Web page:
To those not in the know, Stephen King's "Dark Tower" series began with one of the first stories he ever wrote, The Gunslinger, which would eventually be published in 1982 as a standalone tale in a post-apocalyptic world of a man in black who fled across the desert and the gunslinger who followed. But King had plans. Big plans. 33 years later, his magnum opus was completed with the release of the seventh and final book in the most epic undertaking of his extremely prolific career. His original notion was a The Lord of the Rings-inspired tale that would weave together genres of fiction and conglomerate them all into a single existing multiverse. I said "epic undertaking" already, right? Horror, science fiction, fantasy, and especially westerns served as jumping off points for the series' premise which then grew to include metafiction and eventually every possible work of fiction all existing simultaneously with our own world. You'd think the conclusion of the story would have been enough. But King is not only in the process of revising and rewriting the entire series to fix glaring errors that resulted from the long delays between books, but he has also teamed up with Marvel Comics to fill in the massive gaps in the origin of the series' protagonist, Roland Deschain, in style. The first arc in this prequel series, The Gunslinger Born, was little more then an abridged retelling of the tale told by Roland that takes up most of the fourth novel, Wizard and Glass, which set up the chain of events that would lead to the Fall of Gilead. It was excellent. The Long Road Home followed it up with a story that felt a bit uneventful and forced, but was visually as impressive as the first arc. Plus, there were mutant wolves. Awesome mutant wolves. With "Treachery" the event are now in full swing and writers Robin Furth and Peter David have really hit their groove and are back to doing the original series justice.
"Treachery" picks up with the young Roland and his band of friends (ka-tet) returning from an ill-fated mission that changed them all forever and set in motion the wheels that would eventually leave only a cold and broken-hearted Roland standing. With Roland being a mess and in the thrall of evil forces, much of the story revolves around the side characters which turns out to be a very good thing. Alain and Cuthbert receive their guns as payment for thier service, which causes a rift between them and their jealous compadres who have to face exile to earn that honor. Meanwhile the mentor of all of Gilead's gunslingers has a problem with a strong-willed niece who feels she is every bit the fighter as the men and dreams of being a gunslinger herself which is forbidden to women. Marten the sorceror, who is the ultimate Stephen King villain and has been in many books under many names (most famously Randall Flagg) concludes his complete seduction of Roland's mother, who is tapped while doing penance for her sins to commit the ultimate betrayal. Meanwhile, Roland's father, the leader of Gilead, and his company run into some serious trouble of their own. This is the most brutal entry into the series yet and features some seriously horrific imagery. Ever seen an unborn full-term child ripped from the mother's belly in a comic book? Damn. They are not messing around. This is definitely the strongest Dark Tower graphic novel to come out yet and is worth wading through the rehash of the first arc and the relative mediocrity of the second. Fans of sex and violence will be well-served and there is plenty for fantasy fanatics as well. With this set-up, the series conclusion "The Fall of Gilead" should be epic.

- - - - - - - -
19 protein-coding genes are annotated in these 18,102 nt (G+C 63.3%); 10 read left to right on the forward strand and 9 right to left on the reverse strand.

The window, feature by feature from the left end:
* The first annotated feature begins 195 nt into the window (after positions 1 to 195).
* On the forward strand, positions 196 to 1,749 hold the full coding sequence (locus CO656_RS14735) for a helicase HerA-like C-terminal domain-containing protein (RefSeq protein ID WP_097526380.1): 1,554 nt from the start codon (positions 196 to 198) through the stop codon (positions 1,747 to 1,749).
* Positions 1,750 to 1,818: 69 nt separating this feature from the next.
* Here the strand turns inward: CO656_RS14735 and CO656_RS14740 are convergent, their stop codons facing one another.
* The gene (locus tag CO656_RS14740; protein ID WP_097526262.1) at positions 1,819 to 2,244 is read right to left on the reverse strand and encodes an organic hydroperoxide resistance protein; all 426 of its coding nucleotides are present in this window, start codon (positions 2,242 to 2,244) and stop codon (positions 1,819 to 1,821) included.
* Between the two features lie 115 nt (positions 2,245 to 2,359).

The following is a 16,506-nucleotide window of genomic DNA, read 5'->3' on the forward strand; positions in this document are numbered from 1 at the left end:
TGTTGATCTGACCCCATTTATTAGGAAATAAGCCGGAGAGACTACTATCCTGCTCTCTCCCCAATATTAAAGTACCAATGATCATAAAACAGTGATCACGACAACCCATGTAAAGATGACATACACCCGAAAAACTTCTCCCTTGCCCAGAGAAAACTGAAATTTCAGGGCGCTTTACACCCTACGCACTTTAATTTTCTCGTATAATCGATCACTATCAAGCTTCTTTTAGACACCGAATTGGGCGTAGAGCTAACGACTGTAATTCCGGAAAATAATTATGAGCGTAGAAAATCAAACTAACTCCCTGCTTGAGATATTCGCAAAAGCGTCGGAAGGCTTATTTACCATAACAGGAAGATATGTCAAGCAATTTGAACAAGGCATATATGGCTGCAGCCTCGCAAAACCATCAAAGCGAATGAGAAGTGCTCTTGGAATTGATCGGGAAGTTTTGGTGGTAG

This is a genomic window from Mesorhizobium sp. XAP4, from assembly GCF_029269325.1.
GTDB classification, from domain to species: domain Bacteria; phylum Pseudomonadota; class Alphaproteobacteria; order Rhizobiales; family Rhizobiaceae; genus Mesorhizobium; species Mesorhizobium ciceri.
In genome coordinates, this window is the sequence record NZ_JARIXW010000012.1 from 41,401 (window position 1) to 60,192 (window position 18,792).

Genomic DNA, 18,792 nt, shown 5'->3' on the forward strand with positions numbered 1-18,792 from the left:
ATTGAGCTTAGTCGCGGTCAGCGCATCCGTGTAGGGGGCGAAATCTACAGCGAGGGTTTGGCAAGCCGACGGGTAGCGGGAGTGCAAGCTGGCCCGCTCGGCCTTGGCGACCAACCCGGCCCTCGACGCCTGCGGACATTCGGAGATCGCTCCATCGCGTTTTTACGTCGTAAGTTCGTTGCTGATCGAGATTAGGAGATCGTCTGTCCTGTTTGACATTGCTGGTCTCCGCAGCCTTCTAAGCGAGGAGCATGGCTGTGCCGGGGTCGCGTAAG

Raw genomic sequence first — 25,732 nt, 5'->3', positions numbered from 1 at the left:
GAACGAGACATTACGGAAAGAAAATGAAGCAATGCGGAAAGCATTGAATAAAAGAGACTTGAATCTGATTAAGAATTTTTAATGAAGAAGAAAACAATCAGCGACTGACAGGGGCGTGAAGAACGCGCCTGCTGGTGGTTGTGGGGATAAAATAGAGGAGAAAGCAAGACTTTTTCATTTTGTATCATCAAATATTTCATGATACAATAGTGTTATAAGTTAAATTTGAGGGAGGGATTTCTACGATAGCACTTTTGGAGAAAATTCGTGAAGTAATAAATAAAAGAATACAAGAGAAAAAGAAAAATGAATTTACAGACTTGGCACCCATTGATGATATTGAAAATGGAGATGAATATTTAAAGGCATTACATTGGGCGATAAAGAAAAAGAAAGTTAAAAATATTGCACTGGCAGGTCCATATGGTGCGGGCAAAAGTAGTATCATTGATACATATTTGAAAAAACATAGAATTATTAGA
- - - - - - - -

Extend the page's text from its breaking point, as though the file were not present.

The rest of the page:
If you are unfamiliar with the Dark Tower series, you probably are not a legit Stephen King fan and I honestly can't tell you how much you'll get out of this comic series. The imagery is astounding at times and the story starts at the very beginning so I imagine so long as you begin with "The Gunslinger Born" you'll be fine, but there's no substitute for the original novels as far as groundwork for this comic goes. Mid World has it's own dialects, terminology, and culture that will make fans of the novels feel right at home, but the writers here were fairly accommodating in utilizing it in a way that is easy to catch onto so newcomers need not feel too intimidated. The big complaint with these collections is that they throw out the additional content found in the original comic issues. The stories and appendices are wonderful and do so much to flesh out the lore, culture, and history of Mid Land that I simply cannot believe that Marvel would leave these vital pieces of this series out. No way is any of these collection getting a perfect score like that. If you have not read the Dark Tower books, you really should. It's a remarkable series that sadly falters in the end, but is still an absolute necessity for King fans if for no other reason then it's sheer scope and ambition. Understanding those novels will certainly aid in your appreciation of this comic book series, but if you are like me and can't get a moment's peace to get into a full novel these days then give this series a try if your up for something different and cool that redefines classic western iconography and combines it with science fiction and fantasy.
4 1/2 stars, rounded down for skimping content.
"I do not aim with my hand.
He who aims with his hand has forgotten the face of his father.
I aim with my Eye.
I do not shoot with my hand.
He who shoots with his handhas forgotten the face of his father.
I shoot with my Mind.
I do not kill with my gun.
He who kills with his gun has forgotten the face of his father.
I kill with my Heart"